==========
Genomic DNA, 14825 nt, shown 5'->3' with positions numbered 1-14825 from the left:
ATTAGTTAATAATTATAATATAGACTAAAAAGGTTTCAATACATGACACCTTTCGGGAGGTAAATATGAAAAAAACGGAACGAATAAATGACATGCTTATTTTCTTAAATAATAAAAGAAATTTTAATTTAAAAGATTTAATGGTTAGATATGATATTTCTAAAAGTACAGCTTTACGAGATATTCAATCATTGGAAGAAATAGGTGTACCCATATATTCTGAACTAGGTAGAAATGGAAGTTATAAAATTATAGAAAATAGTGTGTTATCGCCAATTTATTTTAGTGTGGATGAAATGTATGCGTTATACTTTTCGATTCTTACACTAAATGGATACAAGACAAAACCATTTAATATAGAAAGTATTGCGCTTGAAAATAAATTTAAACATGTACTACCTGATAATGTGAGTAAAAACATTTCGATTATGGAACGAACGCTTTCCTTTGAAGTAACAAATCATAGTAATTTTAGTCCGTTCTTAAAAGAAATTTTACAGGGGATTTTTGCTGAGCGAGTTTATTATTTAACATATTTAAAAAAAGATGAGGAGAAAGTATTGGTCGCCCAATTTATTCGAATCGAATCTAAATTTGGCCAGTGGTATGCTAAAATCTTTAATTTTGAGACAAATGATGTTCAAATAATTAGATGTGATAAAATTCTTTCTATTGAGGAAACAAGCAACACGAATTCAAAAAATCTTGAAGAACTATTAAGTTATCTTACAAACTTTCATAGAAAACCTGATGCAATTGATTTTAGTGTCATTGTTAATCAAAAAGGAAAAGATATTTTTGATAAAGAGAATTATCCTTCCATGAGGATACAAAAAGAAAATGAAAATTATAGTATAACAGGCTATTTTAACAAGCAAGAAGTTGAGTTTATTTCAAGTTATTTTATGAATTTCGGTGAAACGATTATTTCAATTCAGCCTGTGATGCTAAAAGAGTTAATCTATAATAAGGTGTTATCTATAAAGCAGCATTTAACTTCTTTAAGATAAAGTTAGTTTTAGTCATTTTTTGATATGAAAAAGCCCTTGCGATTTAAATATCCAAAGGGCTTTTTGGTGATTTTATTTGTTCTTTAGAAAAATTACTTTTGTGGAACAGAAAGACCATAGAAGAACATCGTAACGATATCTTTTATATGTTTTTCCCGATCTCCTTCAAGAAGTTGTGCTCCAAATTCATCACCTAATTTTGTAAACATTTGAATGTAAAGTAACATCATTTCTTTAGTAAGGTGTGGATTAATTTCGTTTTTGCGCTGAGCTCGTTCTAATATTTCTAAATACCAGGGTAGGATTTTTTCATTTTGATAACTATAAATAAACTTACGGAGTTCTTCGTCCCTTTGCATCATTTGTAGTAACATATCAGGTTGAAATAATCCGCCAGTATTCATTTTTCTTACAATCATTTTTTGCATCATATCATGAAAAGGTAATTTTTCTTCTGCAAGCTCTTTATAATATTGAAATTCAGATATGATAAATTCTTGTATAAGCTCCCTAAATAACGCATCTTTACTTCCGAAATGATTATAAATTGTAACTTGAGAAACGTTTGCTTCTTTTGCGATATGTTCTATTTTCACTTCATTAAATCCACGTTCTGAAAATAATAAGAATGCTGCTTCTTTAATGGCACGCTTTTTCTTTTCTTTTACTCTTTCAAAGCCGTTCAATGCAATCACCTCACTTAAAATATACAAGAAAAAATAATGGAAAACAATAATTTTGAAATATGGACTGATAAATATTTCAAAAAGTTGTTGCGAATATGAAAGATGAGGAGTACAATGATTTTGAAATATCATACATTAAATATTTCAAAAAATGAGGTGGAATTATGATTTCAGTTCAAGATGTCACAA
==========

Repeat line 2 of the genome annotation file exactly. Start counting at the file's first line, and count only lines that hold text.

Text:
ATTAGTTAATAATTATAATATAGACTAAAAAGGTTTCAATACATGACACCTTTCGGGAGGTAAATATGAAAAAAACGGAACGAATAAATGACATGCTTATTTTCTTAAATAATAAAAGAAATTTTAATTTAAAAGATTTAATGGTTAGATATGATATTTCTAAAAGTACAGCTTTACGAGATATTCAATCATTGGAAGAAATAGGTGTACCCATATATTCTGAACTAGGTAGAAATGGAAGTTATAAAATTATAGAAAATAGTGTGTTATCGCCAATTTATTTTAGTGTGGATGAAATGTATGCGTTATACTTTTCGATTCTTACACTAAATGGATACAAGACAAAACCATTTAATATAGAAAGTATTGCGCTTGAAAATAAATTTAAACATGTACTACCTGATAATGTGAGTAAAAACATTTCGATTATGGAACGAACGCTTTCCTTTGAAGTAACAAATCATAGTAATTTTAGTCCGTTCTTAAAAGAAATTTTACAGGGGATTTTTGCTGAGCGAGTTTATTATTTAACATATTTAAAAAAAGATGAGGAGAAAGTATTGGTCGCCCAATTTATTCGAATCGAATCTAAATTTGGCCAGTGGTATGCTAAAATCTTTAATTTTGAGACAAATGATGTTCAAATAATTAGATGTGATAAAATTCTTTCTATTGAGGAAACAAGCAACACGAATTCAAAAAATCTTGAAGAACTATTAAGTTATCTTACAAACTTTCATAGAAAACCTGATGCAATTGATTTTAGTGTCATTGTTAATCAAAAAGGAAAAGATATTTTTGATAAAGAGAATTATCCTTCCATGAGGATACAAAAAGAAAATGAAAATTATAGTATAACAGGCTATTTTAACAAGCAAGAAGTTGAGTTTATTTCAAGTTATTTTATGAATTTCGGTGAAACGATTATTTCAATTCAGCCTGTGATGCTAAAAGAGTTAATCTATAATAAGGTGTTATCTATAAAGCAGCATTTAACTTCTTTAAGATAAAGTTAGTTTTAGTCATTTTTTGATATGAAAAAGCCCTTGCGATTTAAATATCCAAAGGGCTTTTTGGTGATTTTATTTGTTCTTTAGAAAAATTACTTTTGTGGAACAGAAAGACCATAGAAGAACATCGTAACGATATCTTTTATATGTTTTTCCCGATCTCCTTCAAGAAGTTGTGCTCCAAATTCATCACCTAATTTTGTAAACATTTGAATGTAAAGTAACATCATTTCTTTAGTAAGGTGTGGATTAATTTCGTTTTTGCGCTGAGCTCGTTCTAATATTTCTAAATACCAGGGTAGGATTTTTTCATTTTGATAACTATAAATAAACTTACGGAGTTCTTCGTCCCTTTGCATCATTTGTAGTAACATATCAGGTTGAAATAATCCGCCAGTATTCATTTTTCTTACAATCATTTTTTGCATCATATCATGAAAAGGTAATTTTTCTTCTGCAAGCTCTTTATAATATTGAAATTCAGATATGATAAATTCTTGTATAAGCTCCCTAAATAACGCATCTTTACTTCCGAAATGATTATAAATTGTAACTTGAGAAACGTTTGCTTCTTTTGCGATATGTTCTATTTTCACTTCATTAAATCCACGTTCTGAAAATAATAAGAATGCTGCTTCTTTAATGGCACGCTTTTTCTTTTCTTTTACTCTTTCAAAGCCGTTCAATGCAATCACCTCACTTAAAATATACAAGAAAAAATAATGGAAAACAATAATTTTGAAATATGGACTGATAAATATTTCAAAAAGTTGTTGCGAATATGAAAGATGAGGAGTACAATGATTTTGAAATATCATACATTAAATATTTCAAAAAATGAGGTGGAATTATGATTTCAGTTCAAGATGTCACAA